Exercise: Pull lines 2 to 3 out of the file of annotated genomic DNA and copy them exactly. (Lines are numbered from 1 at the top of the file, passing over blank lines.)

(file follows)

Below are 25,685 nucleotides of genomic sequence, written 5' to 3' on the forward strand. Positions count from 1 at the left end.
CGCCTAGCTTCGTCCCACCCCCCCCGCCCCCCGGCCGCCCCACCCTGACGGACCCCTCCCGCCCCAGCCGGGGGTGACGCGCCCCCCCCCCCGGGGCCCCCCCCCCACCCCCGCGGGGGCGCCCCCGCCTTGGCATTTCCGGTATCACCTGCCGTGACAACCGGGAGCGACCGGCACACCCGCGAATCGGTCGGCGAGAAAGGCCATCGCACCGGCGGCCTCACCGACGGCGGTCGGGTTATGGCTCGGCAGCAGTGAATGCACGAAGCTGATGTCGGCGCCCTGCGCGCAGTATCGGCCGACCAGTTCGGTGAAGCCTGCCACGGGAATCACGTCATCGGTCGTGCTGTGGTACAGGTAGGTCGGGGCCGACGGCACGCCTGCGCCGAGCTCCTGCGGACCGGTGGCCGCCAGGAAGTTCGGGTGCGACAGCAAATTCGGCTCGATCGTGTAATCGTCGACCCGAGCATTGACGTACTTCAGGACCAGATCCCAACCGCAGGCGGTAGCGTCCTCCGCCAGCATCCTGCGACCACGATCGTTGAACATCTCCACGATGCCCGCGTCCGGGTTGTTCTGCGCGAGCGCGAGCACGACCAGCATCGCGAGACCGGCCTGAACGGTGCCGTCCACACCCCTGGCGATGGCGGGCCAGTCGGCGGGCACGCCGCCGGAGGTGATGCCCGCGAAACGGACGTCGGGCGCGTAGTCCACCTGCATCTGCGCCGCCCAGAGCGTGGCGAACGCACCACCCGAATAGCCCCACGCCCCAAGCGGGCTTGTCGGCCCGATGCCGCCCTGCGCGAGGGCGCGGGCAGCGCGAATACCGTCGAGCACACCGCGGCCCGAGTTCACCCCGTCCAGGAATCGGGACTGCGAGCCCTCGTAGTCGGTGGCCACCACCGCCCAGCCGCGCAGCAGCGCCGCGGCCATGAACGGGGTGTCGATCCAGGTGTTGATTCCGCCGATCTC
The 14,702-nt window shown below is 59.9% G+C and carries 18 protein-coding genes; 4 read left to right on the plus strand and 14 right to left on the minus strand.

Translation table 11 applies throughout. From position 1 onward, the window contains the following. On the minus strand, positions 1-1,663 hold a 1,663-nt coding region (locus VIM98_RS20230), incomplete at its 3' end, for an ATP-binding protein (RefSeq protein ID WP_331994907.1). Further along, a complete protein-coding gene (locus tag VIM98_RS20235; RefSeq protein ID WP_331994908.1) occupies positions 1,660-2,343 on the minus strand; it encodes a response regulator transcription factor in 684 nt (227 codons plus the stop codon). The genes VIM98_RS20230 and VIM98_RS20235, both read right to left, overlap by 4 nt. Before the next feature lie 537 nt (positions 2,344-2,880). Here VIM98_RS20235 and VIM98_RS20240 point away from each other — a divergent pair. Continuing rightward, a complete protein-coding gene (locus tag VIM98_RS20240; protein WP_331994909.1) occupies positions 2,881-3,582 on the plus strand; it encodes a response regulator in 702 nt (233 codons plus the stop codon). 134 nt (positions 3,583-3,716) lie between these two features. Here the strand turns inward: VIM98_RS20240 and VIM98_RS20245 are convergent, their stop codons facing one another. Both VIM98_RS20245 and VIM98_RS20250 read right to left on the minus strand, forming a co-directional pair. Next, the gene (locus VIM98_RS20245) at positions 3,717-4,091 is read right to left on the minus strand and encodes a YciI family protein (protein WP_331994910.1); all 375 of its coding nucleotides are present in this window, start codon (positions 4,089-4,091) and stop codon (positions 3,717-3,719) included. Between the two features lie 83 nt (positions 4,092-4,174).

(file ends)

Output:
CGCCTAGCTTCGTCCCACCCCCCCCGCCCCCCGGCCGCCCCACCCTGACGGACCCCTCCCGCCCCAGCCGGGGGTGACGCGCCCCCCCCCCCGGGGCCCCCCCCCCACCCCCGCGGGGGCGCCCCCGCCTTGGCATTTCCGGTATCACCTGCCGTGACAACCGGGAGCGACCGGCACACCCGCGAATCGGTCGGCGAGAAAGGCCATCGCACCGGCGGCCTCACCGACGGCGGTCGGGTTATGGCTCGGCAGCAGTGAATGCACGAAGCTGATGTCGGCGCCCTGCGCGCAGTATCGGCCGACCAGTTCGGTGAAGCCTGCCACGGGAATCACGTCATCGGTCGTGCTGTGGTACAGGTAGGTCGGGGCCGACGGCACGCCTGCGCCGAGCTCCTGCGGACCGGTGGCCGCCAGGAAGTTCGGGTGCGACAGCAAATTCGGCTCGATCGTGTAATCGTCGACCCGAGCATTGACGTACTTCAGGACCAGATCCCAACCGCAGGCGGTAGCGTCCTCCGCCAGCATCCTGCGACCACGATCGTTGAACATCTCCACGATGCCCGCGTCCGGGTTGTTCTGCGCGAGCGCGAGCACGACCAGCATCGCGAGACCGGCCTGAACGGTGCCGTCCACACCCCTGGCGATGGCGGGCCAGTCGGCGGGCACGCCGCCGGAGGTGATGCCCGCGAAACGGACGTCGGGCGCGTAGTCCACCTGCATCTGCGCCGCCCAGAGCGTGGCGAACGCACCACCCGAATAGCCCCACGCCCCAAGCGGGCTTGTCGGCCCGATGCCGCCCTGCGCGAGGGCGCGGGCAGCGCGAATACCGTCGAGCACACCGCGGCCCGAGTTCACCCCGTCCAGGAATCGGGACTGCGAGCCCTCGTAGTCGGTGGCCACCACCGCCCAGCCGCGCAGCAGCGCCGCGGCCATGAACGGGGTGTCGATCCAGGTGTTGATTCCGCCGATCTC
The 14,702-nt window shown below is 59.9% G+C and carries 18 protein-coding genes; 4 read left to right on the plus strand and 14 right to left on the minus strand.